Originally published in November 1937, just after the closing of Finkenwalde, Discipleship developed a theology of Christian vocation in dialogue with Jesus's Sermon on the Mount from the Gospel of Matthew. The tone is eschatological, the urgency palpable. The church, Bonhoeffer charges, has become the purveyor of "cheap grace" - "grace without discipleship, grace without the cross, grace without Jesus Christ, living and incarnate" - and remains unwilling to pay the "cost" of the loss of its power, its privilege, its domination of one another. In its support of warfare, and in its refusal to protest the vengeful urge towards genocide, the church has forgotten that "the brother's life is a boundary which we dare not pass."28
The church has forgotten the "costliness" of God's bearing our flesh, bearing the burden of our sinfulness. And so we have forgotten how to live with one another. We have forgotten that "as Christ bears our burdens, so ought we to bear the burdens of other human beings . . . not only the Other's outward lot. . . but quite literally the Other's sin. And the only way to bear that sin is by forgiving it in the power of the cross of Christ in which I now share . . . Forgiveness is the Christlike suffering which it is the Christian's duty to bear."29
In Discipleship Bonhoeffer made a most remarkable case for claiming that the thing that makes Christians distinct, indeed what is extraordinary about being a Christian at all, is Christ's costly command to love our enemies. Loving one's enemies is what distinguishes not just the most saintly of the followers of Christ, but any Christian precisely as a Christian at all. Without it, for Bonhoeffer, we are no different from the unbelievers, who also love their family and friends, while for Jesus, "love is defined in uncompromising terms, as the love of our enemies."30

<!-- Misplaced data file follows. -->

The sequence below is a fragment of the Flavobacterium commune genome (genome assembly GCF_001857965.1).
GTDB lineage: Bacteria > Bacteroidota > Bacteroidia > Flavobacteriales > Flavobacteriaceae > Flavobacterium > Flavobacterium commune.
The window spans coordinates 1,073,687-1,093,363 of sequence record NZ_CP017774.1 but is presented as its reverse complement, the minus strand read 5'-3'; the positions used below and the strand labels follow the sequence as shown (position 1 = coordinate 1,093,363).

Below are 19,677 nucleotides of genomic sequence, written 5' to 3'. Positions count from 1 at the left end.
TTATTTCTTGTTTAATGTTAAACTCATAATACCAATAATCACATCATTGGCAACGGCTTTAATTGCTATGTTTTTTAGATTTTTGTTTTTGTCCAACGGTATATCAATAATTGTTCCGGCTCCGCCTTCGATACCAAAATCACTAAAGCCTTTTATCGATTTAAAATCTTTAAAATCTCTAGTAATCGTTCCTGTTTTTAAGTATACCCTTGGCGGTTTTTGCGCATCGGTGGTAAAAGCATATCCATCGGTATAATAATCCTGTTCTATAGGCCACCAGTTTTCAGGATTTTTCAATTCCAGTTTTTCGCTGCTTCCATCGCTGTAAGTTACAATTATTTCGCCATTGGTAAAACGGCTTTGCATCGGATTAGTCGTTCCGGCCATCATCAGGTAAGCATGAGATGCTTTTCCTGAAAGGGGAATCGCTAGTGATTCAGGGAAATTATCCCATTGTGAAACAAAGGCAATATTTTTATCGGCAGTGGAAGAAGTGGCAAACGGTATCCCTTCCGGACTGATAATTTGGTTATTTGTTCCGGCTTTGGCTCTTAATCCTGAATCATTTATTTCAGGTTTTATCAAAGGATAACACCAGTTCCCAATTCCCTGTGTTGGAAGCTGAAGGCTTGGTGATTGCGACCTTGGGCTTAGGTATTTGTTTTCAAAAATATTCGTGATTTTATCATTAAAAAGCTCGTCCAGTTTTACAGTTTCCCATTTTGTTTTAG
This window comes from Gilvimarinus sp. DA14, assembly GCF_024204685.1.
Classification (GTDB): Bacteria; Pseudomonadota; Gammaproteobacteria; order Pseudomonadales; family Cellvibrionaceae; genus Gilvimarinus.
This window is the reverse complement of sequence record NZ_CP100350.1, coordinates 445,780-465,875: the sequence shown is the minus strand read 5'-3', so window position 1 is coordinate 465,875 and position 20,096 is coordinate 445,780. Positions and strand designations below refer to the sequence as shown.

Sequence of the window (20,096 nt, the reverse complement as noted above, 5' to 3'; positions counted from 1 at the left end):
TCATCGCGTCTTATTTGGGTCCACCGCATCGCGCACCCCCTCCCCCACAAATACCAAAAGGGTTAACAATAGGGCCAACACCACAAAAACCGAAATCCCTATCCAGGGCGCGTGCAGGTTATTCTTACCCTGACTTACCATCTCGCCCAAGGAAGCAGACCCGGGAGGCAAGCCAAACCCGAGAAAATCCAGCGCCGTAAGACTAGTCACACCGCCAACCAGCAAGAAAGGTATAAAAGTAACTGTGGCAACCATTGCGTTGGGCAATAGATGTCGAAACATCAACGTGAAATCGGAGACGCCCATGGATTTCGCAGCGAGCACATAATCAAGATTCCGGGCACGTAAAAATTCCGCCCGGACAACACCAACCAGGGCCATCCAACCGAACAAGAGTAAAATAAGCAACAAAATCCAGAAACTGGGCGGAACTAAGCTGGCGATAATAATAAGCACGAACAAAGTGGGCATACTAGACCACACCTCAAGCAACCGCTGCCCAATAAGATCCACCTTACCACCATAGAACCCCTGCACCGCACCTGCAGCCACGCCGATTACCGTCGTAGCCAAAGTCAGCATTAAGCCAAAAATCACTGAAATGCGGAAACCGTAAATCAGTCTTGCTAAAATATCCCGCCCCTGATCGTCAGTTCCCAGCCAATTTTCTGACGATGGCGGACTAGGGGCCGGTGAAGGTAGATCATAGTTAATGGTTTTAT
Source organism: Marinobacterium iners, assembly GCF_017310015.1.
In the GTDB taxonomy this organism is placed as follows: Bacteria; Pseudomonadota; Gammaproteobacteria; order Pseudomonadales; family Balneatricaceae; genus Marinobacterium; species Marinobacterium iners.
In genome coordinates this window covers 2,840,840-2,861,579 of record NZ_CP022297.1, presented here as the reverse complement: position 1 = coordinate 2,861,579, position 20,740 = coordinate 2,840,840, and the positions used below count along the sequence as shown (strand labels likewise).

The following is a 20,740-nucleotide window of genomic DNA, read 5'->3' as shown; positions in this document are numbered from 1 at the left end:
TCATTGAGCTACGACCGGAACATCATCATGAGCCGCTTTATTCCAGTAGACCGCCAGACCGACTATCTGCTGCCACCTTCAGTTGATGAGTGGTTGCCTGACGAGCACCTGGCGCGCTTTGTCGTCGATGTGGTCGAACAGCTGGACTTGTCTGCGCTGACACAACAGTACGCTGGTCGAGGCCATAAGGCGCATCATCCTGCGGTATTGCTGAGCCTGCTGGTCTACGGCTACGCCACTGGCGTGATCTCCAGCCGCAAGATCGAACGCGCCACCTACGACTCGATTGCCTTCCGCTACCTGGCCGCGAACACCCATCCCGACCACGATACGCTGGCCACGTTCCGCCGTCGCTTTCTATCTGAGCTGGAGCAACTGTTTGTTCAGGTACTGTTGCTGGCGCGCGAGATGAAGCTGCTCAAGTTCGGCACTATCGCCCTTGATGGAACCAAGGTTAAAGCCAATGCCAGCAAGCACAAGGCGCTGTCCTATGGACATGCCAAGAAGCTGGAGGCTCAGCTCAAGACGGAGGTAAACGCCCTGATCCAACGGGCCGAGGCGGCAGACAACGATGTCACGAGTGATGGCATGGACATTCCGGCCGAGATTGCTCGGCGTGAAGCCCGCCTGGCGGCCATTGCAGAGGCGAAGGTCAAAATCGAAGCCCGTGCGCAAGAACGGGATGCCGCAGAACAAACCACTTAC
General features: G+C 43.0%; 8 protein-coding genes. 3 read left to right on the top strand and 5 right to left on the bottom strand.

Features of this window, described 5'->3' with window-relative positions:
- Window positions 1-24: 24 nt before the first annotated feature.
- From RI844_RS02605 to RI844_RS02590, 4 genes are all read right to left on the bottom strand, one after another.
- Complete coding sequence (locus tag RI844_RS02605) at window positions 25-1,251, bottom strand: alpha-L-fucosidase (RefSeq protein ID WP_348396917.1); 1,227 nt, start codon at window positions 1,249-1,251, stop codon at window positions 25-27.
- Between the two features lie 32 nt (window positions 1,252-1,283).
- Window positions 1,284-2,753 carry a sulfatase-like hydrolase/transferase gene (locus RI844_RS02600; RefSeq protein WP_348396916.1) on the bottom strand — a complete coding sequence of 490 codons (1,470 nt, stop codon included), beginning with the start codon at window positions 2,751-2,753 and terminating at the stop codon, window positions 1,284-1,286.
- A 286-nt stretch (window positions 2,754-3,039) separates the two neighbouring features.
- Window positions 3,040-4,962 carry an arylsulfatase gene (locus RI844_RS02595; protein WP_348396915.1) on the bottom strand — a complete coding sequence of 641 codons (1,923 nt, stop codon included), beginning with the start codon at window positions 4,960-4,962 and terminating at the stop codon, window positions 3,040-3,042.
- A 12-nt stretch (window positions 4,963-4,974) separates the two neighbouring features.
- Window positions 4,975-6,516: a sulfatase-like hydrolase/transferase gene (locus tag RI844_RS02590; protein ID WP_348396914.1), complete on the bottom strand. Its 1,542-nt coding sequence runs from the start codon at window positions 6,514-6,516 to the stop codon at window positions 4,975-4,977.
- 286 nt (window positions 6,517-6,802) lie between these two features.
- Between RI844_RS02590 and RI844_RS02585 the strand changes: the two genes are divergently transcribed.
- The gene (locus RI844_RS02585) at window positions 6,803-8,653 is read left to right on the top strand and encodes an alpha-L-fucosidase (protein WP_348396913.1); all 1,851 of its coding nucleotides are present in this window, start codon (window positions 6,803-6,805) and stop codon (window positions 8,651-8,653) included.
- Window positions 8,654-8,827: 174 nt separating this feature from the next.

During the 1930s this theme of the love of one's enemies became more and more prominent in Bonhoeffer's writings. He leaves no room for ambiguity: "Christian love draws no distinction between one enemy and another, except that the more bitter our enemy's hatred, the greater our enemy's need of love . . . No sacrifice which a lover would make for their beloved is too great for us to make for our enemy."31 Bonhoeffer concluded in moving, and measured words: "Giving up our desire to take revenge," he told his listeners, is "a hard sacrifice, perhaps the hardest, which Christ requires of us."32 Take heed of the fact, he concluded, that "The first person born on this earth to humankind murdered his brother . . . 'Never be conceited' - lest you become murderers of your brothers."33
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